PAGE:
#### 5. Discussions

Equations (4) and (5) represent the closed form of an analytical expression of concentrations of native and denatured enzyme for all values of parameters. In Figures 1(a)–1(e), the analytical results are compared with numerical results for various values of parameters and satisfactory agreement is noted. Figures 1(a)–1(d) represent the molar concentrations for various values of rate constant. From the figure, it is inferred that, when time increases the concentration of decreases whereas the concentration of increases. The time taken to reach the maximum value of is the same as the time taken to reach the minimum value of . The steady value of and depends upon the rate constants.

Figures 2(a)–2(c) represent the molar concentration of N versus time for various values of rate constant and . From that figure, it is observed that, increases when and increase. Figure 3 represents the molar concentration of D versus time for various values of parameter . From this figure, it is found that, the value of concentration initially increases and reaches the steady state value when . The concentration increases when increases. The concentration becomes zero when s^{−1}. Figure 1(e) denotes the representation temperature versus time for various values of . The value of temperature increases when increases. It is almost linear with respect to time .

#### 6. Conclusion

In this work, we obtained the analytical expression of concentrations in terms of rate constants , , , , bath temperature , and coefficient in the enthalpy balance . The nonlinear ordinary differential equations have been solved analytically. The closed analytical expressions of molar concentrations of , , and temperature are obtained using the homotopy analysis method. An agreement with the numerical result is noted. The information gained from this theoretical model can be useful for the kinetic analysis of the experimental results over handling rate constants and molar concentrations.

#### Appendices

#### A. Basic Concept of Homotopy Analysis Method

Consider the following differential equation [20–22]: where is a nonlinear operator, denotes an independent variable, and is an unknown function. For simplicity, we ignore all boundary or initial conditions, which can be treated in a similar way. By means of generalizing the conventional homotopy method, Liao [19] constructed the so-called zero-order deformation equation as follows: where is the embedding parameter, is a nonzero auxiliary parameter, is an auxiliary function, is an auxiliary linear operator, is an initial guess of , and is an unknown function. It is important that one has great freedom to choose auxiliary unknowns in HAM. Obviously, when and , it holds the following: respectively. Thus, as increases from 0 to 1, the solution varies from the initial guess to the solution . Expanding in Taylor series with respect to , we have where If the auxiliary linear operator, the initial guess, the auxiliary parameter , and the auxiliary function are so properly chosen and the series (A.4) converges at , then we have Differentiating (A.2) for times with respect to the embedding parameter , and then setting and finally dividing them by , we will have the so-called th-order deformation equation as follows: where Applying on both sides of (A.7), we get In this way, it is easily to obtain for , at th order, we have When , we get an accurate approximation of the original equation (A.1). For the convergence of the above method, we refer the reader to Liao [13]. If (A.1) admits unique solution, then this method will produce the unique solution. If (A.1) does not possess unique solution, the HAM will give a solution among many other (possible) solutions.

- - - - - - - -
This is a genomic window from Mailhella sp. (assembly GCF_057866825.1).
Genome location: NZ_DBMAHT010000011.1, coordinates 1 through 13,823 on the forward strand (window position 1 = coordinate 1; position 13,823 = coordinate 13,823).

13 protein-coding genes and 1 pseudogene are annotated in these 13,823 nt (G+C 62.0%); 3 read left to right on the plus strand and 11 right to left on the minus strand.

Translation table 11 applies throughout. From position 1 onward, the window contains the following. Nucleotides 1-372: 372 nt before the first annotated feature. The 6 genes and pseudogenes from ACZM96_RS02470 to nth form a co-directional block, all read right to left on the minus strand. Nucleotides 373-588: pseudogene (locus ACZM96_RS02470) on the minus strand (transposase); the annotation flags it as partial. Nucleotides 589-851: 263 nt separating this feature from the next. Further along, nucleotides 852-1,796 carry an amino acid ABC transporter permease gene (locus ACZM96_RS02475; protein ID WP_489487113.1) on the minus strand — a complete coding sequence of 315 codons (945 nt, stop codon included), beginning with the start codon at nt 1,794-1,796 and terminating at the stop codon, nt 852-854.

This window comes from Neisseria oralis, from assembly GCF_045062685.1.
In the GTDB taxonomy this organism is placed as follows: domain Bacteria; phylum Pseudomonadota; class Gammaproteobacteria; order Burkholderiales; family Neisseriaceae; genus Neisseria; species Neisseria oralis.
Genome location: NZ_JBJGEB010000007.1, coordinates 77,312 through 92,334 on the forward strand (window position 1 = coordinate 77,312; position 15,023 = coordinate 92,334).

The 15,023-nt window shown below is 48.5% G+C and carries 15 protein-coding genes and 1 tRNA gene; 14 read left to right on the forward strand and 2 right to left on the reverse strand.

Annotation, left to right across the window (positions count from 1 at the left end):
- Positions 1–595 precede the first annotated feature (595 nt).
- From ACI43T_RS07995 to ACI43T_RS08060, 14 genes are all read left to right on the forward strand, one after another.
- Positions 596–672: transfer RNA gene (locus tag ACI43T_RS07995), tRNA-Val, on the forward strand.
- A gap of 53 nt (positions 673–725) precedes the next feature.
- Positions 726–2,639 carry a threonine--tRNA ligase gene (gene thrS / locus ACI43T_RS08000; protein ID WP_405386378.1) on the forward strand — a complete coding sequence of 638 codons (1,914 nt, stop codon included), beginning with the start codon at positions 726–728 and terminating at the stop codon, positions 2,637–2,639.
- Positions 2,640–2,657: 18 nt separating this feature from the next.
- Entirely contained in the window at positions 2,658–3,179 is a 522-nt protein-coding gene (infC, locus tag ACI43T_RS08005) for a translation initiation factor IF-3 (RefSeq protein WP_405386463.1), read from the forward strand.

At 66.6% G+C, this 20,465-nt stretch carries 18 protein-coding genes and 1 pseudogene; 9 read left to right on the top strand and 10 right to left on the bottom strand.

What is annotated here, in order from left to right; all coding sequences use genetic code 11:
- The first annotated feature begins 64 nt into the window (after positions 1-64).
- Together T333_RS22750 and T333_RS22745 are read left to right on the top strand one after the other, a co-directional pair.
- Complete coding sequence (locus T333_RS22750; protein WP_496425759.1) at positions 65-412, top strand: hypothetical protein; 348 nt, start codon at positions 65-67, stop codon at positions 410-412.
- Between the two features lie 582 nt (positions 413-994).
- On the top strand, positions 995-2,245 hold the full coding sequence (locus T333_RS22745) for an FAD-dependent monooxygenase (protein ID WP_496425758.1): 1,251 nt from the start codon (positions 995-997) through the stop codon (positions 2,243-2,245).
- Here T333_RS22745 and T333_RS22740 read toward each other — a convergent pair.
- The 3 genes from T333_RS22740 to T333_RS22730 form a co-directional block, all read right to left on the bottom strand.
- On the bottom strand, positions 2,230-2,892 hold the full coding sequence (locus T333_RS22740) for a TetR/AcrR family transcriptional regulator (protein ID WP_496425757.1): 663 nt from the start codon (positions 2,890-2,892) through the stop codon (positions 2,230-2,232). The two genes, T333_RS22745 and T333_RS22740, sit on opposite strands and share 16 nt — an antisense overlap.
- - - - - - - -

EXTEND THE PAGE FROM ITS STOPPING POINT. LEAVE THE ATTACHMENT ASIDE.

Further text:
#### B. Approximate Analytical Solutions of the System of (2) Using Homotopy Analysis Method

In this appendix, we indicate how (4) and (5) in this paper are derived. The homotopy analysis method was constructed to determine the solution of (2) In order to solve (B.1) by means of the HAM, we first construct the zeroth-order deformation equation by taking , subject to the following initial conditions: where is an embedding parameter and is the so-called convergence control parameter. When From (B.5) and initial condition (B.3), we get When , (B.2) are equivalent to (B.1), thus it holds the following: Expanding and in Taylor series with respect to the embedding parameter , we have where and will be determined later. Note that the above series contains the convergence control parameter . Assuming that is chosen so properly that the above series is convergent at , we have the solution series as follows: where Equating the like coefficients of the like powers of we have and so on. Solving (B.13) using the initial condition (B.3) and (B.4), we obtain the following result: Adding (B.6), (B.14), (B.7), and (B.15), we get (4) and (5) in the text. Here we can obtain the solution of the equation using only two iterations which leads to the high accuracy.

#### Nomenclature

: | Molar concentration of the native enzyme form (mole/cm^{3}) |

: | Molar concentration of the denatured enzyme form (mole/cm^{3}) |

, , , : | Rate constants of individual reaction (s^{−1}) |

, , : | Modified rate constants (s^{−1}) |

: | Coefficient in the enthalpy balance (s^{−1}) |

: | Bath temperature (K) |

: | Temperature (K) |

: | Time (s). |

#### Acknowledgments

This work was supported by the Council of Scientific and Industrial Research (CSIR no. 01(2442)/10/EMR-II), the Government of India. The authors are thankful to Dr. R. Murali, the Principal, The Madura College, Madurai, and Mr. S. Natanagopal, the Secretary, Madura College Board, Madurai for their encouragement. It is a pleasure to thank the referees for their valuable suggestions.